Are you planning a high-altitude adventure? Whether it's a trek up a mountain or a trip to a high-altitude destination, it's essential to know about altitude illness. Altitude illness can affect anyone, regardless of age or physical fitness, and it can range from mild symptoms to life-threatening conditions.
The body at altitude
So, what exactly happens to the body at high altitudes? The lower atmospheric pressure means there is less oxygen available in the air, which can lead to a decrease in the partial pressure of oxygen in the body. The body will immediately try to compensate by increasing breathing rate and constricting blood vessels, but these physiological responses are not sustainable in the long term.
Acclimatization is the process by which the body adapts to the lower oxygen levels, and it can take several days to a week depending on the altitude and the rate of ascent. However, several factors can affect how the body reacts to altitude, including rate of ascent, underlying conditions, and heredity.
Altitude illness refers to a group of health problems that can occur at high altitudes, typically above 2,400 meters (8000 feet). The most common condition is High Altitude Headache (HAH), Acute Mountain Sickness (AMS) is a more serious condition that can cause headache, nausea, dizziness, diarrhea, and difficulty sleeping.
HAH and AMS can progress into High Altitude Cerebral Edema (HACE), which is a life-threatening condition. Suspect HACE if someone has difficulty walking, seems confused, or has an altered personality compared to before.
High Altitude Pulmonary Edema (HAPE) is when fluid accumulates in the lung, further worsening the oxygen delivery. It is a serious condition that is the main cause of death due to altitude illness. Symptoms include productive cough and extreme fatigue.
HAH is usually resolved within 48 hours without treatment, but the symptoms can be alleviated with over-the-counter painkillers. Mild AMS can be treated with rest and over-the-counter medication, but moderate AMS requires descent, and people with severe AMS should be evacuated to a medical facility. HACE and HAPE require immediate descent and evacuation to a medical facility. Treatment with oxygen, prescription drugs, and portable pressure chambers can be used to treat them, but they require specific knowledge and experience.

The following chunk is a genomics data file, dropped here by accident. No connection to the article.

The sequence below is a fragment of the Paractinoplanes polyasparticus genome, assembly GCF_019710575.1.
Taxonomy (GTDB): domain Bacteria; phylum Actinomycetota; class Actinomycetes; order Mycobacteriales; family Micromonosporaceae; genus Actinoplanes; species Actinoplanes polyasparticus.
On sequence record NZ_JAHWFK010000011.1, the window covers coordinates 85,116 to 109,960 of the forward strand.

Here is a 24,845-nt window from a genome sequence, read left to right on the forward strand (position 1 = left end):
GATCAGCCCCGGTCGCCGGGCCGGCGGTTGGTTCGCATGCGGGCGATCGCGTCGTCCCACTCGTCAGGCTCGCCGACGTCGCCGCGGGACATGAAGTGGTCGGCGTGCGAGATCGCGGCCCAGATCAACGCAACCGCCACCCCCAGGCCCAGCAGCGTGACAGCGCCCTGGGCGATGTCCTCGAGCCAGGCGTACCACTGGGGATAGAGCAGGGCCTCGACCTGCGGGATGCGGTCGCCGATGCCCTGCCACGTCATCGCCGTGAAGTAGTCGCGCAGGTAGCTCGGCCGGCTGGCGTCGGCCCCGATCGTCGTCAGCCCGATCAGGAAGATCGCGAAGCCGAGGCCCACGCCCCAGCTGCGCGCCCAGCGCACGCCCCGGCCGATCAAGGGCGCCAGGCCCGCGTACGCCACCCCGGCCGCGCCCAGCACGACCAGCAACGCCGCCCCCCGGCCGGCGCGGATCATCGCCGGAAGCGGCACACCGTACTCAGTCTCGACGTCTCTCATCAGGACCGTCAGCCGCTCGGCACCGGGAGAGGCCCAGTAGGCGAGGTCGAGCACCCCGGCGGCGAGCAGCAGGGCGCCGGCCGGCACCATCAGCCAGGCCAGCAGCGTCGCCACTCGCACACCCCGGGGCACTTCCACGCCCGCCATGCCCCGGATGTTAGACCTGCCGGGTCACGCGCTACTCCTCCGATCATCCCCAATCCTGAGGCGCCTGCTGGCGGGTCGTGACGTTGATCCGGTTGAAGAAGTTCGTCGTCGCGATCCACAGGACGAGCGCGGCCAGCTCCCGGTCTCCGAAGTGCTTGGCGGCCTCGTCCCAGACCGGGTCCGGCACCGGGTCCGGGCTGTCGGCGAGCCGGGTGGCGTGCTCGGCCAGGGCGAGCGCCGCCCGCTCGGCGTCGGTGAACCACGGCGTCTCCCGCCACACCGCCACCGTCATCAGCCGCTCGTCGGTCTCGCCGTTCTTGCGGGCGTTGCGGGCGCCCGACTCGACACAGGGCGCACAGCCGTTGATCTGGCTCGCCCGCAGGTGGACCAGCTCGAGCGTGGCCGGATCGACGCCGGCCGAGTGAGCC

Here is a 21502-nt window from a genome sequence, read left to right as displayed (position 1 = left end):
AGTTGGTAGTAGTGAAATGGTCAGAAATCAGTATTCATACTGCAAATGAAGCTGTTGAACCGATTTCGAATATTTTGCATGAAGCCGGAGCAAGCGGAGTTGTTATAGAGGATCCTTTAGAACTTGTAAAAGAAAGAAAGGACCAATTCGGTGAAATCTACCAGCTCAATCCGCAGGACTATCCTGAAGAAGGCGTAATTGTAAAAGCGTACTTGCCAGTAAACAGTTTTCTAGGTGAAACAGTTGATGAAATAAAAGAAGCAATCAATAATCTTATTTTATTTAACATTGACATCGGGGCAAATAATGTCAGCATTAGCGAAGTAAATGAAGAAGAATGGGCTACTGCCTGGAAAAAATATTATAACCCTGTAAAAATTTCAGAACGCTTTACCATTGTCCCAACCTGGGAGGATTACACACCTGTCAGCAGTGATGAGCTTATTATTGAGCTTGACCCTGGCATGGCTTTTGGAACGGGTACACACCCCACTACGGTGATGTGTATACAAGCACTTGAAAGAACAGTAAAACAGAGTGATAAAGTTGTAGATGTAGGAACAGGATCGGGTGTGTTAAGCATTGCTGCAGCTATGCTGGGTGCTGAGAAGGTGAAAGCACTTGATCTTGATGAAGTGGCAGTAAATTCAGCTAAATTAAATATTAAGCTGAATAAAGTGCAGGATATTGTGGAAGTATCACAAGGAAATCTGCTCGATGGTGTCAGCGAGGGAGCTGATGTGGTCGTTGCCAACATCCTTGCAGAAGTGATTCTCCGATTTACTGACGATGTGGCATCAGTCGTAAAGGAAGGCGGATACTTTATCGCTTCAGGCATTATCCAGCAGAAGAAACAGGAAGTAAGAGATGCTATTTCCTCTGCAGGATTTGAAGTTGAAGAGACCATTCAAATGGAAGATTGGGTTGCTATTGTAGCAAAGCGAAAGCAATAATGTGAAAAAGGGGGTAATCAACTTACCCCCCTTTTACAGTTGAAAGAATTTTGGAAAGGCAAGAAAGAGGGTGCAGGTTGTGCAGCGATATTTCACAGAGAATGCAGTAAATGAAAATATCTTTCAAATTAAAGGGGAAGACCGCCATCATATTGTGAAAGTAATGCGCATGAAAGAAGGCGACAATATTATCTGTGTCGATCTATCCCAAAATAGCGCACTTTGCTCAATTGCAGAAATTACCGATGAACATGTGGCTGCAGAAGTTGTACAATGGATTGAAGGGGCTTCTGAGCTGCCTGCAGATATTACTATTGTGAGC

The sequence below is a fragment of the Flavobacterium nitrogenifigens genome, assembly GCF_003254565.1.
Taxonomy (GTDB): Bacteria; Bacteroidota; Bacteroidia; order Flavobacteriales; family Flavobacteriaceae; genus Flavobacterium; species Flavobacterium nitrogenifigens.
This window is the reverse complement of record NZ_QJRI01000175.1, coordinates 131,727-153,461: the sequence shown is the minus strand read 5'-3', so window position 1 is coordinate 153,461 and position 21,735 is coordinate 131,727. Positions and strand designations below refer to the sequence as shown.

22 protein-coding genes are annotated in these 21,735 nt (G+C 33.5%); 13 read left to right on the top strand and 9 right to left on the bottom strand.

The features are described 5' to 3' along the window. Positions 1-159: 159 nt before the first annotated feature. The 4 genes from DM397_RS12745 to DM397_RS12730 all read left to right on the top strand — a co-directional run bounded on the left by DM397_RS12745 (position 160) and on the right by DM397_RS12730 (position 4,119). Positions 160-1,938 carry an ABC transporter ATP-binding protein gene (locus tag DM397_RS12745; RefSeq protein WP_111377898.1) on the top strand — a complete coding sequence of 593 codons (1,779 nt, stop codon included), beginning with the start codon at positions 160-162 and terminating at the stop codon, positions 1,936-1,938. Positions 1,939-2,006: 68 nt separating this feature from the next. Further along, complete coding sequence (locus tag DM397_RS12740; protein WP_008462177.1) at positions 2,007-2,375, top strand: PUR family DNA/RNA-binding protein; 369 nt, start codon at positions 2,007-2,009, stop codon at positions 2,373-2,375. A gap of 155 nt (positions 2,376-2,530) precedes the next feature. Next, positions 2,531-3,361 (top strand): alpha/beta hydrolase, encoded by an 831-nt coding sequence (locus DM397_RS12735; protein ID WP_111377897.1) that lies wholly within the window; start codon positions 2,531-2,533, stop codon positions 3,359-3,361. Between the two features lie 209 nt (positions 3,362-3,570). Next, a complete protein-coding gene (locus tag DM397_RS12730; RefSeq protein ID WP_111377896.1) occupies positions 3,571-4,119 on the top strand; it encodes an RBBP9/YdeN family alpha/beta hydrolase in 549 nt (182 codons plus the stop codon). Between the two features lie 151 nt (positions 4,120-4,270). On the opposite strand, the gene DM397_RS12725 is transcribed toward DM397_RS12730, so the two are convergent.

To prevent altitude illness, it's important to ascend slowly and give your body time to adjust to the lower levels of oxygen. Staying hydrated, avoiding alcohol and tobacco, eating a high-carb diet, and taking it easy for the first 24-48 hours after arriving at a high altitude can also help. Additionally, there are medications that can help prevent or treat altitude sickness, but they should only be taken under the guidance of a healthcare professional.
Sammanfattningsvis uppstår höjdsjuka när kroppen, givet sina personliga förutsättningar i kombination med stigningstakt och omgivningsrelaterade faktorer, inte kan anpassa sig till syrebristen på hög höjd. Både syrebristen i sig och kroppens försök att hantera den, leder till det vi kallar höjdsjuka. Mildare former, såsom höjdorsakad huvudvärk, kan behandlas genom att vila, medan allvarligare former, såsom svår akut höjdsjuka eller höjdorsakat lungödem, kräver omedelbar evakuering. Förebygg detta genom att ta god tid på dig vid stigningen och skydda dig genom att vara uppmärksam på symptomen. Om du vill lära dig mer om höjdsjuka rekommenderar vi boken "Going High- altitude medicine for the enthusiast". Don't miss fact sheet on altitude illness!
Contact us if you have any questions regarding altitude medicine or anything else within the vast field of wilderness medicine. And tag our adventures with #adventuremedicine!
Have a wonderful adventure!
Going High - Höghöjdsmedicin för entusiaster
Going High covers the healthy and ill body at altitude. Whether you are curious about what happens when you travel to higher altitudes, or want to be properly prepared as the leader of an expedition, Going High is a book for you.